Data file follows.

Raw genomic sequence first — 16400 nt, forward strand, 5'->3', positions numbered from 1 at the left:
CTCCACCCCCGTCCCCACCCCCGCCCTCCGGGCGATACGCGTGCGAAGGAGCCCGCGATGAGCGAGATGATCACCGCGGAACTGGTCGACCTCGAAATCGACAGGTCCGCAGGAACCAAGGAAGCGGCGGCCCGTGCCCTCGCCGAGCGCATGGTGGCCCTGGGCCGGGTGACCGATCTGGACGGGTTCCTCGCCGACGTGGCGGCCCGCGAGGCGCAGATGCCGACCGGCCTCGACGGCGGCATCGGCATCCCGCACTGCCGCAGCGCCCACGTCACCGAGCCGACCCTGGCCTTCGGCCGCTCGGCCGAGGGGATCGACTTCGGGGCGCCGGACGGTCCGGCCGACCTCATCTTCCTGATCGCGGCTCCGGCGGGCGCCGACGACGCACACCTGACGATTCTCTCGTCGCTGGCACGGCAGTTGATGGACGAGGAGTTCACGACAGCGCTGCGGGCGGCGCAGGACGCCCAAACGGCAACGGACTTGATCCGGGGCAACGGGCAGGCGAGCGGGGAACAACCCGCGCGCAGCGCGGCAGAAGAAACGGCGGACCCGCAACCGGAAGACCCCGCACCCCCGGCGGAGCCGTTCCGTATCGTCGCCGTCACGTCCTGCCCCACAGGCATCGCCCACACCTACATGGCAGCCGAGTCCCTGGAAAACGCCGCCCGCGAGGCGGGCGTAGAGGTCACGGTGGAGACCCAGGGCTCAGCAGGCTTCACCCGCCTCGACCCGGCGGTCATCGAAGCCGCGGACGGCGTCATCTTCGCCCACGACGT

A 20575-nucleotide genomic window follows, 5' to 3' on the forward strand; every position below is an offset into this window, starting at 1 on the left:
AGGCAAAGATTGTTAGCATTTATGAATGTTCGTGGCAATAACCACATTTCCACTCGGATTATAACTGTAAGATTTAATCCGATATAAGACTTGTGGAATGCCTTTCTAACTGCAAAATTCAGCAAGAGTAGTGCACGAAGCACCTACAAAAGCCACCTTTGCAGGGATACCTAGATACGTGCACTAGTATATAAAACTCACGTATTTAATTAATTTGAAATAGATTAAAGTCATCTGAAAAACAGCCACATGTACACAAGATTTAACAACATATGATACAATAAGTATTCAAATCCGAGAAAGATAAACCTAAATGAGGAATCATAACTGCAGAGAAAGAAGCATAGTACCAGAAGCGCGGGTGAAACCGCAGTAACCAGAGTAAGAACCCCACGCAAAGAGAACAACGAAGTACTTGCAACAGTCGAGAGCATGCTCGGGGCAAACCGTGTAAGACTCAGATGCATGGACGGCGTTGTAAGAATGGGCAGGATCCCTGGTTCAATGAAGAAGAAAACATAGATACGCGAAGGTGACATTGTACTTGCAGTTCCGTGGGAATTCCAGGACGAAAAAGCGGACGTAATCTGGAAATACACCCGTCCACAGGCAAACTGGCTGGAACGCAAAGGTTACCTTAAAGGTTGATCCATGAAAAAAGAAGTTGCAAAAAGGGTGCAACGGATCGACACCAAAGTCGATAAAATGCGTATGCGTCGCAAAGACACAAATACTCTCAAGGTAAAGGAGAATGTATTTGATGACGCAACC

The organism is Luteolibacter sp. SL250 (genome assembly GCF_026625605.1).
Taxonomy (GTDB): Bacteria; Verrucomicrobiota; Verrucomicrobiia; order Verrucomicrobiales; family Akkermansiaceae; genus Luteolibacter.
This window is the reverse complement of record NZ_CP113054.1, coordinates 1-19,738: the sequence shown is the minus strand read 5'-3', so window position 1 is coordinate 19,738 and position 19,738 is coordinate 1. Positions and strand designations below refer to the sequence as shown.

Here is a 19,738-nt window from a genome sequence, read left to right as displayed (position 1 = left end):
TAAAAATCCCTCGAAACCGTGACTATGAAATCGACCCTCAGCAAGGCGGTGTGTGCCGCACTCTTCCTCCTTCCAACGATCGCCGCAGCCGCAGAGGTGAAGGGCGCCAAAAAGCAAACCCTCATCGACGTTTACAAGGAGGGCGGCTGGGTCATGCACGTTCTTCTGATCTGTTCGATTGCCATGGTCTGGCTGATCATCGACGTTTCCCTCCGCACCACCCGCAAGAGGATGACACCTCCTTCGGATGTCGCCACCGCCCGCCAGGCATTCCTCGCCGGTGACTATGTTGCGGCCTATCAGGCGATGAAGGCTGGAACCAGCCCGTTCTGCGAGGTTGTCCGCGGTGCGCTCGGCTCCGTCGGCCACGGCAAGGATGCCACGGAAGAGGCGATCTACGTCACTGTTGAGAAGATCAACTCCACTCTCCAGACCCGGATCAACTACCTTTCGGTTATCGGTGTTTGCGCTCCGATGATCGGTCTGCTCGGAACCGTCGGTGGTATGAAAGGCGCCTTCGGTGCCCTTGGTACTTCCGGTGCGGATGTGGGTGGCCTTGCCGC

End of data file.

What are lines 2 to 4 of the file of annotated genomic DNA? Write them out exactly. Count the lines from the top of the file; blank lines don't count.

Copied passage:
CTCCACCCCCGTCCCCACCCCCGCCCTCCGGGCGATACGCGTGCGAAGGAGCCCGCGATGAGCGAGATGATCACCGCGGAACTGGTCGACCTCGAAATCGACAGGTCCGCAGGAACCAAGGAAGCGGCGGCCCGTGCCCTCGCCGAGCGCATGGTGGCCCTGGGCCGGGTGACCGATCTGGACGGGTTCCTCGCCGACGTGGCGGCCCGCGAGGCGCAGATGCCGACCGGCCTCGACGGCGGCATCGGCATCCCGCACTGCCGCAGCGCCCACGTCACCGAGCCGACCCTGGCCTTCGGCCGCTCGGCCGAGGGGATCGACTTCGGGGCGCCGGACGGTCCGGCCGACCTCATCTTCCTGATCGCGGCTCCGGCGGGCGCCGACGACGCACACCTGACGATTCTCTCGTCGCTGGCACGGCAGTTGATGGACGAGGAGTTCACGACAGCGCTGCGGGCGGCGCAGGACGCCCAAACGGCAACGGACTTGATCCGGGGCAACGGGCAGGCGAGCGGGGAACAACCCGCGCGCAGCGCGGCAGAAGAAACGGCGGACCCGCAACCGGAAGACCCCGCACCCCCGGCGGAGCCGTTCCGTATCGTCGCCGTCACGTCCTGCCCCACAGGCATCGCCCACACCTACATGGCAGCCGAGTCCCTGGAAAACGCCGCCCGCGAGGCGGGCGTAGAGGTCACGGTGGAGACCCAGGGCTCAGCAGGCTTCACCCGCCTCGACCCGGCGGTCATCGAAGCCGCGGACGGCGTCATCTTCGCCCACGACGT

A 20575-nucleotide genomic window follows, 5' to 3' on the forward strand; every position below is an offset into this window, starting at 1 on the left:
AGGCAAAGATTGTTAGCATTTATGAATGTTCGTGGCAATAACCACATTTCCACTCGGATTATAACTGTAAGATTTAATCCGATATAAGACTTGTGGAATGCCTTTCTAACTGCAAAATTCAGCAAGAGTAGTGCACGAAGCACCTACAAAAGCCACCTTTGCAGGGATACCTAGATACGTGCACTAGTATATAAAACTCACGTATTTAATTAATTTGAAATAGATTAAAGTCATCTGAAAAACAGCCACATGTACACAAGATTTAACAACATATGATACAATAAGTATTCAAATCCGAGAAAGATAAACCTAAATGAGGAATCATAACTGCAGAGAAAGAAGCATAGTACCAGAAGCGCGGGTGAAACCGCAGTAACCAGAGTAAGAACCCCACGCAAAGAGAACAACGAAGTACTTGCAACAGTCGAGAGCATGCTCGGGGCAAACCGTGTAAGACTCAGATGCATGGACGGCGTTGTAAGAATGGGCAGGATCCCTGGTTCAATGAAGAAGAAAACATAGATACGCGAAGGTGACATTGTACTTGCAGTTCCGTGGGAATTCCAGGACGAAAAAGCGGACGTAATCTGGAAATACACCCGTCCACAGGCAAACTGGCTGGAACGCAAAGGTTACCTTAAAGGTTGATCCATGAAAAAAGAAGTTGCAAAAAGGGTGCAACGGATCGACACCAAAGTCGATAAAATGCGTATGCGTCGCAAAGACACAAATACTCTCAAGGTAAAGGAGAATGTATTTGATGACGCAACC